Tuesday, 3 May 2016
That the Senate—
(a) notes that:
(i) on 27 November 2015 the Adnyamathanha traditional owners released a statement outlining their opposition to the nomination of Barndioota station to host a National Radioactive Waste facility with the statement detailing environmental conditions in the area, including flooding and yarta ngurra-ngurrandha (earthquakes and tremors), the importance of ground water and many mound springs close to the proposed site,
(ii) on 29 April 2016 press releases were issued from three different organisations that represent the Adnyamathanha traditional owners detailing their opposition to the nomination of Barndioota station,
(iii) the area is of cultural significance to Adnyamathanha,
(iv) Yappala was declared an Indigenous Protected Area (IPA) by the Federal Government in 2014,
(v) there is extensive archaeological evidence of occupation in the surrounding area, and
(vi) there has been a lack of consultation with Adnyamathanha; and
(b) calls on the Government to:
(i) acknowledge the opposition from the Adnyamathanha traditional owners, and
(ii) respect previous commitments on non-imposition and the importance of community consent, and remove the Barndioota site as a nominated site.
I thank the chamber. Following a 120-day community consultation period that concluded in March, the government has shortlisted the voluntarily nominated site in Barndioota, South Australia, as a possible site for a national radioactive waste management facility. Barndioota displayed a broad level of community support for moving to the project's next phase. Importantly, Barndioota's shortlisting does not represent a final decision to locate the facility but rather presents an opportunity to continue consultation and concept development with the community to ensure accurate information is provided and any outstanding questions are answered. The government is fully committed to preserving Indigenous heritage. A key part of this next phase will be an independent Indigenous heritage assessment that will be undertaken in consultation with traditional owners to identify the full extent of heritage at the site and ensure it is protected. The government has consistently said that this facility will only be established at a site that has broad community support and meets Australia's strict environmental and radiation protection regulatory requirements. The government intends to make a decision on the final location for establishing this facility within a year to allow for the next round of thorough consultation and assessment to take place.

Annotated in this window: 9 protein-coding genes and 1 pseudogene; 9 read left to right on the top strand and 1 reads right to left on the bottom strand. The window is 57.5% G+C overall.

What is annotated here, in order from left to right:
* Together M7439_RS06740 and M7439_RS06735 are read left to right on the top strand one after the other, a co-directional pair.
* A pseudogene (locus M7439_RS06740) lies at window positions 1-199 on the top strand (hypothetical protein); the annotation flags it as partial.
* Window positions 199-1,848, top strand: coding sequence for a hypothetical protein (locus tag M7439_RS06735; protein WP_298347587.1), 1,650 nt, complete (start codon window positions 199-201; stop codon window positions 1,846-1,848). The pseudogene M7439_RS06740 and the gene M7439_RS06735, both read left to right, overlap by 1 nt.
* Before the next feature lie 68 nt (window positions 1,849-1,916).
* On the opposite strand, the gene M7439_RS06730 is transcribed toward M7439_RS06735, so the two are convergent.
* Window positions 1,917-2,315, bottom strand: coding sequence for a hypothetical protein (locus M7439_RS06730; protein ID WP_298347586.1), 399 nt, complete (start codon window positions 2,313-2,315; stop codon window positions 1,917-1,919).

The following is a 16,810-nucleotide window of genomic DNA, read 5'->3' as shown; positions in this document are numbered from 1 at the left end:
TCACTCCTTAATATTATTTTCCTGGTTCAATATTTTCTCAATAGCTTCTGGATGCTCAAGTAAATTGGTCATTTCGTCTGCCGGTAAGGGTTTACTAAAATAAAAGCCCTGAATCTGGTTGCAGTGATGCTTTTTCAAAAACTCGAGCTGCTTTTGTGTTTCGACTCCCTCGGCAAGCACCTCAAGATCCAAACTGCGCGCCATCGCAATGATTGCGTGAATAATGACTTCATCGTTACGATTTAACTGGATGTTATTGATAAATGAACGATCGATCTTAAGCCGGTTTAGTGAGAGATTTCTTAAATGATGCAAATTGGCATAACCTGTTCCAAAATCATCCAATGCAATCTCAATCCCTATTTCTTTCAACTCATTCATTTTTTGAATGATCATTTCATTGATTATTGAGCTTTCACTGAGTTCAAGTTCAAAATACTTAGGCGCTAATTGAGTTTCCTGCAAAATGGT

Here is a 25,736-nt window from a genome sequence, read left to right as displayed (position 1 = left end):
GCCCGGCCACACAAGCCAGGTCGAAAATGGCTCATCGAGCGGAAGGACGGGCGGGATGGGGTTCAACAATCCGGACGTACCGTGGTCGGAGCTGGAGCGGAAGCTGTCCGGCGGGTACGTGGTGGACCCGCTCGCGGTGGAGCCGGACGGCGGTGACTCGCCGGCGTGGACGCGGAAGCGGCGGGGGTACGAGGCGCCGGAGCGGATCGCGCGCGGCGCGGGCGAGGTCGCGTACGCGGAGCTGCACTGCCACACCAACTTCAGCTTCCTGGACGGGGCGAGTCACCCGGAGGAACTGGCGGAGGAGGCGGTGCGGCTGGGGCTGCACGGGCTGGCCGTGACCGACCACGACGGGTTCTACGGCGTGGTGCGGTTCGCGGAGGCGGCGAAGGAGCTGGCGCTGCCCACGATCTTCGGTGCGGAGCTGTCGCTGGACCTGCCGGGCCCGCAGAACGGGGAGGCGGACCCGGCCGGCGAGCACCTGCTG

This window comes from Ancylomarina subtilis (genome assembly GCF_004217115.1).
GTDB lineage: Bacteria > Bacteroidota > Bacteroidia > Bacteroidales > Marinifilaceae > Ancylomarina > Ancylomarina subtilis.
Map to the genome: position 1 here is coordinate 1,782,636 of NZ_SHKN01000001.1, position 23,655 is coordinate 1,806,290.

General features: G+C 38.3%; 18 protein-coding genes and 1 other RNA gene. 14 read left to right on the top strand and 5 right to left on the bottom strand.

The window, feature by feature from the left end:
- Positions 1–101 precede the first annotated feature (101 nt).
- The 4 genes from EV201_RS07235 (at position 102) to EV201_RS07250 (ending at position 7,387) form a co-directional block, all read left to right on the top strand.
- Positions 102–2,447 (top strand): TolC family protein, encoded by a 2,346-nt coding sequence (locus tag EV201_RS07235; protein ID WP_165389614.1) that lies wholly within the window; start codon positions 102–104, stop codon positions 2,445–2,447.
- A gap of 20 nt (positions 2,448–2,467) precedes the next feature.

I thank the chamber. Despite everything that Senator Ryan has said, the Adnyamathanha mob—the traditional owners of that area—and the community more broadly are not interested in further conversation. They are not interested in being consulted at. They are not interested in the box-ticking exercise that appears to be unfolding here. There is a very serious challenge before the minister now if he is to be taken at his word that this would not be a non-consent proposal. The views of the community, particularly those who have been custodians of that country for tens of thousands of years, must be listened to on this issue. They are not interested. They have months and months of so-called accurate information from the Commonwealth government. Their right to say no must be respected and upheld, and there is no reason at all for this nomination to proceed any further. I hope that I have the support of the chamber in this important vote.